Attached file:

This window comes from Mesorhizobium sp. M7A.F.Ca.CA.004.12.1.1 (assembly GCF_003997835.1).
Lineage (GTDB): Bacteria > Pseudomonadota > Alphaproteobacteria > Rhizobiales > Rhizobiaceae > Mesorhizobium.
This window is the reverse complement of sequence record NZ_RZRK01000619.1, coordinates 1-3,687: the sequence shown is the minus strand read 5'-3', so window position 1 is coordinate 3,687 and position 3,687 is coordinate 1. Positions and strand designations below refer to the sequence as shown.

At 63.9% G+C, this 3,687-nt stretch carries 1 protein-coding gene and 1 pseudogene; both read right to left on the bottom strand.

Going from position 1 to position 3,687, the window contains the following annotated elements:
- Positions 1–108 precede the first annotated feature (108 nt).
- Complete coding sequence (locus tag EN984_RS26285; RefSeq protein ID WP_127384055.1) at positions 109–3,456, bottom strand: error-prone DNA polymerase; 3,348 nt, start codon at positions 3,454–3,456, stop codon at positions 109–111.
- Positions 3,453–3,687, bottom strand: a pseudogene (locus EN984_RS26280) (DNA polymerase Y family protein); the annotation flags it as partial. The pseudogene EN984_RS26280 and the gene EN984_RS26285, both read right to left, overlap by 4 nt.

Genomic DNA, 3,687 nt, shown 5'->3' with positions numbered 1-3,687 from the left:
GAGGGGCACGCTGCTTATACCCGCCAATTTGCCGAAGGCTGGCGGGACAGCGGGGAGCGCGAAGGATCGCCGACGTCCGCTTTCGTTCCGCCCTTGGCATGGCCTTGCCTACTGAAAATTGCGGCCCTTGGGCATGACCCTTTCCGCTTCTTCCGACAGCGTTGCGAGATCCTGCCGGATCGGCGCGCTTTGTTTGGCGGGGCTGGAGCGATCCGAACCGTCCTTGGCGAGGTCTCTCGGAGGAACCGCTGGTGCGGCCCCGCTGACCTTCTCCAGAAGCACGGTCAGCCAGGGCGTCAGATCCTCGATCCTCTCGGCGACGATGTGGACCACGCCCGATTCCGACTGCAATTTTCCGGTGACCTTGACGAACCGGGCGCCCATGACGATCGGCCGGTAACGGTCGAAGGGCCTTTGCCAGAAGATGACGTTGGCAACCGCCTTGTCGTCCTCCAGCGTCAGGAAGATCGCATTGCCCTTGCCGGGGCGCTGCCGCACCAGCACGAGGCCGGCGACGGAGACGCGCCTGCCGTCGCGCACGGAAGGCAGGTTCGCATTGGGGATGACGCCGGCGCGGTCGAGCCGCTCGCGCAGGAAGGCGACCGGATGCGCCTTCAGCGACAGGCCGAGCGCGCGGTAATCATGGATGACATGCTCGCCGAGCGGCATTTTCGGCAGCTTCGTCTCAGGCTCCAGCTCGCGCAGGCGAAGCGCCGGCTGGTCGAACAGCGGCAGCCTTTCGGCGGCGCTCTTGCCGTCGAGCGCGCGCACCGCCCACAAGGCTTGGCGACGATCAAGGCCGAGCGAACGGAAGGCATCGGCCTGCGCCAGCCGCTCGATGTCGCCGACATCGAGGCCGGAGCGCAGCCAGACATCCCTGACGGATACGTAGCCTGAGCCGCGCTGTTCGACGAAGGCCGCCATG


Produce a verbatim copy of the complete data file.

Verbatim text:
This window comes from Mesorhizobium sp. M7A.F.Ca.CA.004.12.1.1 (assembly GCF_003997835.1).
Lineage (GTDB): Bacteria > Pseudomonadota > Alphaproteobacteria > Rhizobiales > Rhizobiaceae > Mesorhizobium.
This window is the reverse complement of sequence record NZ_RZRK01000619.1, coordinates 1-3,687: the sequence shown is the minus strand read 5'-3', so window position 1 is coordinate 3,687 and position 3,687 is coordinate 1. Positions and strand designations below refer to the sequence as shown.

At 63.9% G+C, this 3,687-nt stretch carries 1 protein-coding gene and 1 pseudogene; both read right to left on the bottom strand.

Going from position 1 to position 3,687, the window contains the following annotated elements:
- Positions 1–108 precede the first annotated feature (108 nt).
- Complete coding sequence (locus tag EN984_RS26285; RefSeq protein ID WP_127384055.1) at positions 109–3,456, bottom strand: error-prone DNA polymerase; 3,348 nt, start codon at positions 3,454–3,456, stop codon at positions 109–111.
- Positions 3,453–3,687, bottom strand: a pseudogene (locus EN984_RS26280) (DNA polymerase Y family protein); the annotation flags it as partial. The pseudogene EN984_RS26280 and the gene EN984_RS26285, both read right to left, overlap by 4 nt.

Genomic DNA, 3,687 nt, shown 5'->3' with positions numbered 1-3,687 from the left:
GAGGGGCACGCTGCTTATACCCGCCAATTTGCCGAAGGCTGGCGGGACAGCGGGGAGCGCGAAGGATCGCCGACGTCCGCTTTCGTTCCGCCCTTGGCATGGCCTTGCCTACTGAAAATTGCGGCCCTTGGGCATGACCCTTTCCGCTTCTTCCGACAGCGTTGCGAGATCCTGCCGGATCGGCGCGCTTTGTTTGGCGGGGCTGGAGCGATCCGAACCGTCCTTGGCGAGGTCTCTCGGAGGAACCGCTGGTGCGGCCCCGCTGACCTTCTCCAGAAGCACGGTCAGCCAGGGCGTCAGATCCTCGATCCTCTCGGCGACGATGTGGACCACGCCCGATTCCGACTGCAATTTTCCGGTGACCTTGACGAACCGGGCGCCCATGACGATCGGCCGGTAACGGTCGAAGGGCCTTTGCCAGAAGATGACGTTGGCAACCGCCTTGTCGTCCTCCAGCGTCAGGAAGATCGCATTGCCCTTGCCGGGGCGCTGCCGCACCAGCACGAGGCCGGCGACGGAGACGCGCCTGCCGTCGCGCACGGAAGGCAGGTTCGCATTGGGGATGACGCCGGCGCGGTCGAGCCGCTCGCGCAGGAAGGCGACCGGATGCGCCTTCAGCGACAGGCCGAGCGCGCGGTAATCATGGATGACATGCTCGCCGAGCGGCATTTTCGGCAGCTTCGTCTCAGGCTCCAGCTCGCGCAGGCGAAGCGCCGGCTGGTCGAACAGCGGCAGCCTTTCGGCGGCGCTCTTGCCGTCGAGCGCGCGCACCGCCCACAAGGCTTGGCGACGATCAAGGCCGAGCGAACGGAAGGCATCGGCCTGCGCCAGCCGCTCGATGTCGCCGACATCGAGGCCGGAGCGCAGCCAGACATCCCTGACGGATACGTAGCCTGAGCCGCGCTGTTCGACGAAGGCCGCCATG